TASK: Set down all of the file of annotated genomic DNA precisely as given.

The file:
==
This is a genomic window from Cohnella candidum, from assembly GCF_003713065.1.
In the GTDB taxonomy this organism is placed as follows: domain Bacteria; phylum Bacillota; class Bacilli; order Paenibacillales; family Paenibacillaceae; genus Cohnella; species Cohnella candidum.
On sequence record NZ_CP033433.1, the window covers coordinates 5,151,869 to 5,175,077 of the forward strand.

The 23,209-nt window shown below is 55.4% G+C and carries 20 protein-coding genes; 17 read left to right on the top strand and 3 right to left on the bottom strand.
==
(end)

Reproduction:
This is a genomic window from Cohnella candidum, from assembly GCF_003713065.1.
In the GTDB taxonomy this organism is placed as follows: domain Bacteria; phylum Bacillota; class Bacilli; order Paenibacillales; family Paenibacillaceae; genus Cohnella; species Cohnella candidum.
On sequence record NZ_CP033433.1, the window covers coordinates 5,151,869 to 5,175,077 of the forward strand.

The 23,209-nt window shown below is 55.4% G+C and carries 20 protein-coding genes; 17 read left to right on the top strand and 3 right to left on the bottom strand.